Boyd’s OODA “Loop”: What and why?

As Frans Osinga pointed out in his 2006 examination of John Boyd’s philosophy of conflict, Science, strategy and war: The strategic theory of John Boyd, the OODA loop is the best known but probably most misunderstood aspect of Boyd’s body of work. Even today, it’s very common to see people describe the OODA loop as a loop. However, when Boyd finally got around to producing a “sketch” of the “loop” (his terms), it was, as I’m sure practically all readers of this blog know, something entirely different.

From “The Essence of Winning and Losing,” 1996.

Why? The reason is that the OODA “loop” is an answer to a specific problem. It is not, for example a model of decision making — in fact, it simply requires you to make implicit and explicit decisions and link them to actions, all the while experimenting and learning.

On November 30, I gave a lecture on this subject to the Swedish Defense University in Stockholm. My host, Johan Ivari, arranged for it to be recorded and made available on the University’s web site. They broke it into two parts:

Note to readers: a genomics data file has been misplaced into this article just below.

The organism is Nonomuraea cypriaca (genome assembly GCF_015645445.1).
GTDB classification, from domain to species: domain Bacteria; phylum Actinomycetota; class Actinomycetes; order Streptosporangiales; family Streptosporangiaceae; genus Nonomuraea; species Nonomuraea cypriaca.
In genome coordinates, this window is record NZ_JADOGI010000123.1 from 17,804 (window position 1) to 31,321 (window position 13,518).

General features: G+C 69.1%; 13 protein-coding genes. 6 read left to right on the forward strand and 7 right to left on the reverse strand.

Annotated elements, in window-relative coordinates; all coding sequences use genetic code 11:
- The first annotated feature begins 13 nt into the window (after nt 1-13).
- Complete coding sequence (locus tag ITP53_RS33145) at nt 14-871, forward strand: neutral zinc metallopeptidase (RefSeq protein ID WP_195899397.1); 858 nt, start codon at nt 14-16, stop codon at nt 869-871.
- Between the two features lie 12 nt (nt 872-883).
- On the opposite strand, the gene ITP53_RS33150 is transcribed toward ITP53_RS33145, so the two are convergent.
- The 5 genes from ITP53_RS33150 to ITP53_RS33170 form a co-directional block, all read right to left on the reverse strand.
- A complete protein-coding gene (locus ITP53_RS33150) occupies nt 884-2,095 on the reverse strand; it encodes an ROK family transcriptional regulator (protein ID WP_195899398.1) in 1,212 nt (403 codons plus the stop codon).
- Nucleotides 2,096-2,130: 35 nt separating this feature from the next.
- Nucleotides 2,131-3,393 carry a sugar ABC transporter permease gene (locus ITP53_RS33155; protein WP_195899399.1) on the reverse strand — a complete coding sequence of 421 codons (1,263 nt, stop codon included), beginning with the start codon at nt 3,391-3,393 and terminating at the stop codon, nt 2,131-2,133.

Part 1

Part 2

I had a lot of fun with this, and the students asked some great questions. I hope you enjoy it!

By the way, check out some of the other interesting videos on their site.

Do you believe in magic?

The Witch of Endor
1 Samuel 28

[11/11/2022 version updates link to annotations] There’s a whole category of leadership practices that are rarely taught nowadays. I’m thinking witchcraft, conjuring, necromancy, divination and the like. People have been practicing these arts for tens of thousands of years — they show up on cave walls and the Bible attests to their power — but you’ll search long and hard to find MBA programs that include them.